Qatar Airways hasn’t given up on investing in the U.S. after scrapping plans to buy a stake in American Airlines Group Inc. amid opposition from the Fort Worth, Texas-based company.
“We have other opportunities, both in America and North America, which we will consider,” Akbar Al Baker, the Persian Gulf carrier’s chief executive officer, said Wednesday in the Qatari capital Doha. “I have some things in mind. The U.S. is an important market for us.”
Qatar Air ended its interest in American on Aug. 2 after the U.S. company’s chief, Doug Parker, said he wasn’t keen on having a Gulf shareholder. While the carriers are partners in the Oneworld alliance, the approach came as a surprise since American had been vocal in opposing the growth of Mideast airlines over claims that they’ve benefited from $50 billion in illegal aid.
While Qatar Air initially suggested that it walked away because of the “latest public disclosure” by American, appearing to allude to a July 28 financial statement, Al Baker said his chief concern was the push-back from Parker. The fact that Qatar would have been limited to buying a 4.75 percent holding in the open market without the backing of the U.S. giant was also a deal breaker.
“We would have wanted to take up to 10 percent, for which we would need board approval, and we realized we are not going to get it,” he said. “When we are not welcomed by the CEO of the company, who is of course also a shareholder, why should we then invest?”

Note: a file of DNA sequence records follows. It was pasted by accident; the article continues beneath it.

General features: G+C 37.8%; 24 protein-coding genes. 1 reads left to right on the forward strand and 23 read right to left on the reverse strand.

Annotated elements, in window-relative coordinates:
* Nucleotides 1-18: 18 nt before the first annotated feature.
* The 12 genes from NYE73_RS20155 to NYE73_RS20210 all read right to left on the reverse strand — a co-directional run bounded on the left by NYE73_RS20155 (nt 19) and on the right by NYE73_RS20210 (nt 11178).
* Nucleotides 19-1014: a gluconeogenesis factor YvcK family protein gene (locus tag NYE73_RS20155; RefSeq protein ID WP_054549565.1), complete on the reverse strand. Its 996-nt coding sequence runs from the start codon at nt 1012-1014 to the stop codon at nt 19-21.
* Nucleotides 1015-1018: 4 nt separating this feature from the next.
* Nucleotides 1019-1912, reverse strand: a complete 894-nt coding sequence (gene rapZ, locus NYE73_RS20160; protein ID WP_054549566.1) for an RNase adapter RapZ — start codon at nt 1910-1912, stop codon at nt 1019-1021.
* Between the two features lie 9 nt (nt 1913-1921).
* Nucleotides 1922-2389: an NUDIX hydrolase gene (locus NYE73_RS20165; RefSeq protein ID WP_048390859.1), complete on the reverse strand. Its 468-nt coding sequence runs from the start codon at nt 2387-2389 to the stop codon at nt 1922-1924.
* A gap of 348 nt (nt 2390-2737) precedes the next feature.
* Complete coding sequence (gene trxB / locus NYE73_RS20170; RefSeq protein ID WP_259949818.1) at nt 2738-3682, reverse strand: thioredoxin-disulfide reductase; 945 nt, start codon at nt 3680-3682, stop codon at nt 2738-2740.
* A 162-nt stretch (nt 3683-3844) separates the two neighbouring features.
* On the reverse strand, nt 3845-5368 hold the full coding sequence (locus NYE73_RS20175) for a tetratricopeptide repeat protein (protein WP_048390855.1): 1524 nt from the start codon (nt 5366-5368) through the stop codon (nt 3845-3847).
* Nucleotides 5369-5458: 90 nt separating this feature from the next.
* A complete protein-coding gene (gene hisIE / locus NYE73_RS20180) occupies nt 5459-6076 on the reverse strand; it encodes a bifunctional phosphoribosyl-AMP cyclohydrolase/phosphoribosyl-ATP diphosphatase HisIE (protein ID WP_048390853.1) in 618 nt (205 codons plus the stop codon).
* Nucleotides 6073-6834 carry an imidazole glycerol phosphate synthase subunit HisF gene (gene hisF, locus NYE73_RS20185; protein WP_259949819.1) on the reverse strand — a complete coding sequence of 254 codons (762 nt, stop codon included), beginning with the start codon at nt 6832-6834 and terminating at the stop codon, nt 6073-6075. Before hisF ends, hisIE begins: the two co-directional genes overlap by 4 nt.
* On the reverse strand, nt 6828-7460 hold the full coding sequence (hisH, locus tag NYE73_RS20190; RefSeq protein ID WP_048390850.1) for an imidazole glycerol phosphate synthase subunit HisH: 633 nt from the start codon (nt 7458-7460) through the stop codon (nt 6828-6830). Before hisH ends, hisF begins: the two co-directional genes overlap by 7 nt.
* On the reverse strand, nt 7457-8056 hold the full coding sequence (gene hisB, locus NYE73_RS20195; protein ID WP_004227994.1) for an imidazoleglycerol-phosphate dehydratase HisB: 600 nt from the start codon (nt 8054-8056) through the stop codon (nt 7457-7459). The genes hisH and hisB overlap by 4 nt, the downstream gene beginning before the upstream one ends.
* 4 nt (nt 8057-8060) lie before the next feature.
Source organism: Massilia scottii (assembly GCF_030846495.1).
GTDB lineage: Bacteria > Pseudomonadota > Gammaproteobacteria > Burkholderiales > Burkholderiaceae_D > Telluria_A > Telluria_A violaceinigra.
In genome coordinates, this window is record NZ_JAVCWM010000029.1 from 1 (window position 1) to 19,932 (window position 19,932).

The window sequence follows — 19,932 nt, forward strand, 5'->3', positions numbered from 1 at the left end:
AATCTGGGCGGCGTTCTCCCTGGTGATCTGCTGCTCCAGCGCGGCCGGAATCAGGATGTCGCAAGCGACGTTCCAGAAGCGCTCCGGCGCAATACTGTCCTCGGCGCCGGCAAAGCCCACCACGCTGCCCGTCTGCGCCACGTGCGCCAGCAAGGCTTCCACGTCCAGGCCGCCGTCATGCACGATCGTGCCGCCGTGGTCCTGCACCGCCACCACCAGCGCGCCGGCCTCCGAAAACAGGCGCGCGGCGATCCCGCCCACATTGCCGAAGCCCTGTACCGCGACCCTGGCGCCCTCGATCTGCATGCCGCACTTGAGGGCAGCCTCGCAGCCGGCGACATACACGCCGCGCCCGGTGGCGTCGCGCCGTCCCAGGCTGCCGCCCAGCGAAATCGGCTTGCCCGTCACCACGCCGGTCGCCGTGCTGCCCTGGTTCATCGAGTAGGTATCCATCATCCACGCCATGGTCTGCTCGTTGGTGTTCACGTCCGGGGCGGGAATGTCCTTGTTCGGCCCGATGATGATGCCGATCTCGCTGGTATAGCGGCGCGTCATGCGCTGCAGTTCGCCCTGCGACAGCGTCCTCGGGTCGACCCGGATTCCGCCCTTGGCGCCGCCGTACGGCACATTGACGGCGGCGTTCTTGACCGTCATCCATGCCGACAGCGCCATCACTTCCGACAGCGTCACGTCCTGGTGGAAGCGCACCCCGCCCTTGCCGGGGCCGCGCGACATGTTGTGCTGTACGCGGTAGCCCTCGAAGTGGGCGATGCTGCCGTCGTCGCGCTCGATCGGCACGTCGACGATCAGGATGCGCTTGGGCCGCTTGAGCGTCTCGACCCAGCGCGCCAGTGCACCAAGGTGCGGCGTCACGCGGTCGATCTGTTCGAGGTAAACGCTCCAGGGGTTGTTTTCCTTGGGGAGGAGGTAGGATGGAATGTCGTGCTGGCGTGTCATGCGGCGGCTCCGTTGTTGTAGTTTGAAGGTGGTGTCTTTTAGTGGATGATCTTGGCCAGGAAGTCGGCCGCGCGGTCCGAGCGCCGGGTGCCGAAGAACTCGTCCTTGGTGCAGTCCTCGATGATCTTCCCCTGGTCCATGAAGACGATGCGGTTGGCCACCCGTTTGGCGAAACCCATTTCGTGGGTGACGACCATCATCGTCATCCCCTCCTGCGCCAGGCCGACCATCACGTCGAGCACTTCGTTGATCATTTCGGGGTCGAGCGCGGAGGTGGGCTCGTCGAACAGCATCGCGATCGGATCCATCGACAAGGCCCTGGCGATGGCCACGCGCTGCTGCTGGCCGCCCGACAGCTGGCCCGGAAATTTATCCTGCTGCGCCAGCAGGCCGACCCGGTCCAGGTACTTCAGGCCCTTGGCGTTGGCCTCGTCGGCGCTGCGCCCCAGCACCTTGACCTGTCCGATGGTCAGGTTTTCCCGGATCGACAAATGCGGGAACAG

Al Baker said his interest in building a stake was motivated by “confidence in the U.S. aviation industry,” rather than being aimed at “influencing” American in the debate over Gulf funding, which has seen it join forces with Delta Air Lines Inc. and United Continental Holdings Inc. in demanding that the federal government limit market access for Middle Eastern airlines.
India due ‘soon’
With Delta and United both opposing Gulf growth, as well as being leaders of the Skyteam and Star alliances that rival Oneworld, Qatar Air’s room for maneuver may be limited to smaller American operators. A renewed investment push might also be less than welcome politically, given President Donald Trump’s drive to protect American jobs and efforts to limit travelers from predominantly Muslim countries. Foreign stakes in U.S. carriers are capped at 25 percent.
Qatar Airways will push on with plans to secure further partners and anchor stakes, the CEO said, and is on course to establish a new airline in India, the fastest-growing major aviation market, where it has been working toward the required legal filing. “You will hear soon,” he added.
Al Baker has already led the purchase of a 20 percent stake in British Airways owner IAG SA, a close ally of American, and 10 percent of Latam Airlines Group SA, the biggest South American carrier, and is planning to buy 49 percent of Italian operator Meridiana SpA. The partnerships and deals have helped broaden Qatar Air’s footprint as it competes with Dubai-based Emirates, the biggest long-haul airline, in the lucrative inter-continental travel market.
“We can independently grow but we feel that it is always in the interest of any business to make alliances and to make investments,” he said, adding that should Qatar Air ever sell shares and American want to take a stake, “we would support it.”